Due to the format requiring a single correct answer, this game does not easily lend itself to replayability, although the free play level included at the end of the game allows room for experimentation and perhaps teacher- or student-set challenges for the class.

One way the framing in Planet Mechanic could be improved is by allowing teachers to customise the game for the benefit of their specific cohort of students, to better suit their prior learning and needs (Ak, 2012). Adding further advanced levels, including those with multiple solutions, would improve the learning benefits by helping students to feel like they have agency and their choices make a difference to the gameplay (Gee, 2005).  

Coherence and cohesiveness

This aspect the evaluation examines how well the previous elements of the game work together to achieve the purpose of the game (Mitgutsch & Alvarado, 2012).  Planet Mechanic is fairly simple in gameplay but it effectively demonstrates the principle of the Goldilocks Zone (National Aeronautics and Space Administration, n.d.) by allowing students to make adjustments to the planet that ultimately affect its liveability. The game is developed from a constructivism learning theory foundation (Pereira de Aguiar, et al., 2018) which allows students to experiment in a safe space to build their own learning. It shows the interconnectedness of planetary systems which teaches students the complex notion of systems thinking, the understanding that small actions in one area can have broad implications across multiple other areas (Molderez, & Ceulemans, 2018).

Overall Evaluation

Overall, Planet Mechanic is sufficiently engaging and detailed for a game played across one to two classroom lessons.  It quickly teaches students about the climactic impact that atmosphere, tilt, rotation, revolution and lunar cycles have on planets in a way that encourages systems thinking. It also has a minimal learning curve for teacher and student alike, allowing reluctant teachers to investigate Game Based Learning on a small scale. Improvements could be made in allowing further teacher customisation and having advanced levels with more variables and multiple solutions that would help students to feel they were active agents in the game.  Additional work on the fail state of the game being less predictable (such as the planet wobbling off its axis, or the alien being upset that the snow has melted) would increase enjoyment and consequences for failing would encourage students to work hard to produce the right answer.


Game based learning is a valuable teaching method and should be incorporated into classrooms, bringing student benefits in not only content learning but transferrable skills such as systems thinking and team work.  Planet Mechanic represents a low-investment game that allows teachers to experiment with incorporating game based learning into their classrooms. References

Ak, O. (2012). A game scale to evaluate educational computer games. Procedia-Social and Behavioral Sciences, 46, 2477-2481.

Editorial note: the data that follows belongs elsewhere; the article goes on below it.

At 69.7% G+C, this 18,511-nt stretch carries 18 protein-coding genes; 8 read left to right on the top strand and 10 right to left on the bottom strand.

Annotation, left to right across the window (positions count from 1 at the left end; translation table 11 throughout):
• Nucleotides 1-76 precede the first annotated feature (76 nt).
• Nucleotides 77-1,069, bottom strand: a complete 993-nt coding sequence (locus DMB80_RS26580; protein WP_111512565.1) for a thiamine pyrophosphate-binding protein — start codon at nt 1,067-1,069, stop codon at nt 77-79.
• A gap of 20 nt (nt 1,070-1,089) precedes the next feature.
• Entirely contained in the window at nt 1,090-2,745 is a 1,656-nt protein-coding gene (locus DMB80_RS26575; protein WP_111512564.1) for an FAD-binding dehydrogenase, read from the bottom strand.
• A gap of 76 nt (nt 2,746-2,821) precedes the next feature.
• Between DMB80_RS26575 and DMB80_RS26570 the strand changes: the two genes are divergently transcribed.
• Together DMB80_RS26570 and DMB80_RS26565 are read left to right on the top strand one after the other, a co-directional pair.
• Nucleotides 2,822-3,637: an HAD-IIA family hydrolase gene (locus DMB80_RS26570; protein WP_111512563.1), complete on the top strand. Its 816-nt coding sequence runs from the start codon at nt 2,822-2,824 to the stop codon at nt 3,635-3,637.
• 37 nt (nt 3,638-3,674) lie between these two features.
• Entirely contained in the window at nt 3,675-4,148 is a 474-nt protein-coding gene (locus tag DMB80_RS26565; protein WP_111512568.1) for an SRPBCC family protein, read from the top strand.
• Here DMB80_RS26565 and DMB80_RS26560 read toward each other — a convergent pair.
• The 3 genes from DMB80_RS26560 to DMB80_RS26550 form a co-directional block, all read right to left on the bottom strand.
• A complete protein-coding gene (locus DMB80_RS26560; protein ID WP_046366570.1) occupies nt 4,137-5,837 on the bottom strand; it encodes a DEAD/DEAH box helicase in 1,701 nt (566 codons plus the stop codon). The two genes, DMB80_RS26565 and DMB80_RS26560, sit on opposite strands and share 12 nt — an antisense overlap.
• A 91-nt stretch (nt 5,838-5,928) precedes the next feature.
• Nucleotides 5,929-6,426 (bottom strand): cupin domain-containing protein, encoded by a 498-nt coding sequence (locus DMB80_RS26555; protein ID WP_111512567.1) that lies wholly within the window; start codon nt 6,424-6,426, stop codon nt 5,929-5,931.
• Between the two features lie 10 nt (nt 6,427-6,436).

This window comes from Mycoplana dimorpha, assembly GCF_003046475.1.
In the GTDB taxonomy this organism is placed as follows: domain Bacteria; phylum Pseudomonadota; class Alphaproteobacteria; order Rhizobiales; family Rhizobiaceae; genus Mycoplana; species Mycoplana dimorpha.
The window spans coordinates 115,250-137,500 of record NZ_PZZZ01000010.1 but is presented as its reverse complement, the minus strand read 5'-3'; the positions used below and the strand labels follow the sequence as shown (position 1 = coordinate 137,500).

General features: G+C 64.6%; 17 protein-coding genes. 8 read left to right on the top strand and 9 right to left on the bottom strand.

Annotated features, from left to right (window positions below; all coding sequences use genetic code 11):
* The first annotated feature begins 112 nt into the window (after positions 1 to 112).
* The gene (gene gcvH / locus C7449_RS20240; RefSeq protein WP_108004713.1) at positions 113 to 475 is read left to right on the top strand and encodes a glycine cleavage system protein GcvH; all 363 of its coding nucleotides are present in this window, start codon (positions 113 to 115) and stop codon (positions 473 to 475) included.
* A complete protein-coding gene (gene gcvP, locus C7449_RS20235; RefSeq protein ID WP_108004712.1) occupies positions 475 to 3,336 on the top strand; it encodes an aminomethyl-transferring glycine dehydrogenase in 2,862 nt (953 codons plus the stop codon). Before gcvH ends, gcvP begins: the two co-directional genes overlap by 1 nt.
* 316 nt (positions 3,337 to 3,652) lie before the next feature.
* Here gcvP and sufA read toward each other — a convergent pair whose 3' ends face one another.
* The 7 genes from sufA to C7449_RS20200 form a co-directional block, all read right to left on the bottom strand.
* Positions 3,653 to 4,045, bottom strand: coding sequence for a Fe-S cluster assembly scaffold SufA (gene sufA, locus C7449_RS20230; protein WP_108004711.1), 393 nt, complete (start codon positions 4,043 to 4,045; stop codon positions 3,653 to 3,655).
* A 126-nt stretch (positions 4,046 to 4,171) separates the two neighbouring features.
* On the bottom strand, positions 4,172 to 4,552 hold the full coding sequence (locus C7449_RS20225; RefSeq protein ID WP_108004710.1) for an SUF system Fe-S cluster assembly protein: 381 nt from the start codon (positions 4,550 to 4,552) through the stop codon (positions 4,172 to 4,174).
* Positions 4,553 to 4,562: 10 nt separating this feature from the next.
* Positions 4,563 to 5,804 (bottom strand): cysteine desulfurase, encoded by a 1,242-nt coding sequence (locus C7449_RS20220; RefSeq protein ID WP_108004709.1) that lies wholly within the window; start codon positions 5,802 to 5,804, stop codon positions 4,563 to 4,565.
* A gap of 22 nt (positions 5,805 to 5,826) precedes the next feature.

Australian Curriculum, Assessment and Reporting Authority (2018) Australian Curriculum: Science. Version 8.4. Retrieved from

Boikou, Α.G. (2019). Game based learning’s impact in learning achievement: a systematic review. Retrieved from

Djelil, F., Sanchez, E., Albouy-Kissi, B., Lavest, J., & Albouy-Kissi, A. (2014). Towards a learning game evaluation methodology in a training context: A literature review. Reading: Academic Conferences International Limited. Retrieved from

Doney, I. (2019). Research into effective gamification features to inform e-learning design. Research in Learning Technology, 27.

Gee, J. P. (2005). Learning by design: Good video games as learning machines. E-learning and Digital Media, 2(1), 5-16.

Hickey, S., North, C & Nagy, G. (2019) Games and Learner Engagement: Gamification, eLearning, and Virtual Reality. Participant Resources (AECT) [pdf file] Games and Learner Engagement webinar series, AECT Learner Engagement Division. Retrieved from

Jean, P. H. (2019). Brain-based and learning theories: Application of theories in the classroom. European Journal of Education Studies. 5(12). Retrieved from

Johnson, L., Adams, S., Cummins, M., Estrada, V., Freeman, A., & Ludgate, H. (2012). The NMC horizon report: 2012 K-12. The New Media Consortium, Austin, Texas. Retrieved from

Katmada, A., Mavridis, A., & Tsiatsos, T. (2013). Game based learning in mathematics: Teachers’ support by a flexible tool. Reading: Academic Conferences International Limited. Retrieved from

Koster, R. (2013). Theory of fun for game design. Retrieved from

McCloud, S. (1994) Understanding comics: The invisible art. New York: Harper Perennial.

McGonigal, J. (2012). Reality is broken: Why games make us better and how they can change the world. Vintage: London.

Mitgutsch, K., & Alvarado, N. (2012, May). Purposeful by design?: a serious game design assessment framework. In Proceedings of the International Conference on the foundations of digital games (pp. 121-128). ACM.

Molderez, I., & Ceulemans, K. (2018). The power of art to foster systems thinking, one of the key competencies of education for sustainable development. Journal of Cleaner Production, 186, 758-770.

National Aeronautics and Space Administration (n.d.) The Goldilocks Zone. Retrieved from

Pereira de Aguiar M., Winn B., Cezarotto M., Battaiola A.L., Varella Gomes P. (2018) Educational Digital Games: A Theoretical Framework About Design Models, Learning Theories and User Experience. In: Marcus A., Wang W. (eds) Design, User Experience, and Usability: Theory and Practice. DUXU 2018. Lecture Notes in Computer Science, vol 10918. Springer, Cham